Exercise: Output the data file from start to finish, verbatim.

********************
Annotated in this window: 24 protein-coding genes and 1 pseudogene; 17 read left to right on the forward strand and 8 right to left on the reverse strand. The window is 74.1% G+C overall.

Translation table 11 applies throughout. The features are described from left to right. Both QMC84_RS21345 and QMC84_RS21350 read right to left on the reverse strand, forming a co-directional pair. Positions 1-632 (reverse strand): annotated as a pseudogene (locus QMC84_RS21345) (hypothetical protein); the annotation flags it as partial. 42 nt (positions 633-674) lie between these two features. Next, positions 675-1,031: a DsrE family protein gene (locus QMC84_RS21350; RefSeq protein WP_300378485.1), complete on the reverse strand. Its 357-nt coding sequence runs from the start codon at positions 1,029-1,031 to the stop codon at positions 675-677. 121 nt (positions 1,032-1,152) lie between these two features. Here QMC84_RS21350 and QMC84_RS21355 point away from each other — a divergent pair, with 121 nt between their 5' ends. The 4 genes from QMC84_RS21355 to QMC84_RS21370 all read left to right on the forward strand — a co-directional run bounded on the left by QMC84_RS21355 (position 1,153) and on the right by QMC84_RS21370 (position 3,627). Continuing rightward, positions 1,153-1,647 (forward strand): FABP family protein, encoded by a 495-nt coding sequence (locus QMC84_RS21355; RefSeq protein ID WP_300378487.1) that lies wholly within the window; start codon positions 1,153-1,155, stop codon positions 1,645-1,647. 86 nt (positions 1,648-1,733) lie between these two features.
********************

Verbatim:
Annotated in this window: 24 protein-coding genes and 1 pseudogene; 17 read left to right on the forward strand and 8 right to left on the reverse strand. The window is 74.1% G+C overall.

Translation table 11 applies throughout. The features are described from left to right. Both QMC84_RS21345 and QMC84_RS21350 read right to left on the reverse strand, forming a co-directional pair. Positions 1-632 (reverse strand): annotated as a pseudogene (locus QMC84_RS21345) (hypothetical protein); the annotation flags it as partial. 42 nt (positions 633-674) lie between these two features. Next, positions 675-1,031: a DsrE family protein gene (locus QMC84_RS21350; RefSeq protein WP_300378485.1), complete on the reverse strand. Its 357-nt coding sequence runs from the start codon at positions 1,029-1,031 to the stop codon at positions 675-677. 121 nt (positions 1,032-1,152) lie between these two features. Here QMC84_RS21350 and QMC84_RS21355 point away from each other — a divergent pair, with 121 nt between their 5' ends. The 4 genes from QMC84_RS21355 to QMC84_RS21370 all read left to right on the forward strand — a co-directional run bounded on the left by QMC84_RS21355 (position 1,153) and on the right by QMC84_RS21370 (position 3,627). Continuing rightward, positions 1,153-1,647 (forward strand): FABP family protein, encoded by a 495-nt coding sequence (locus QMC84_RS21355; RefSeq protein ID WP_300378487.1) that lies wholly within the window; start codon positions 1,153-1,155, stop codon positions 1,645-1,647. 86 nt (positions 1,648-1,733) lie between these two features.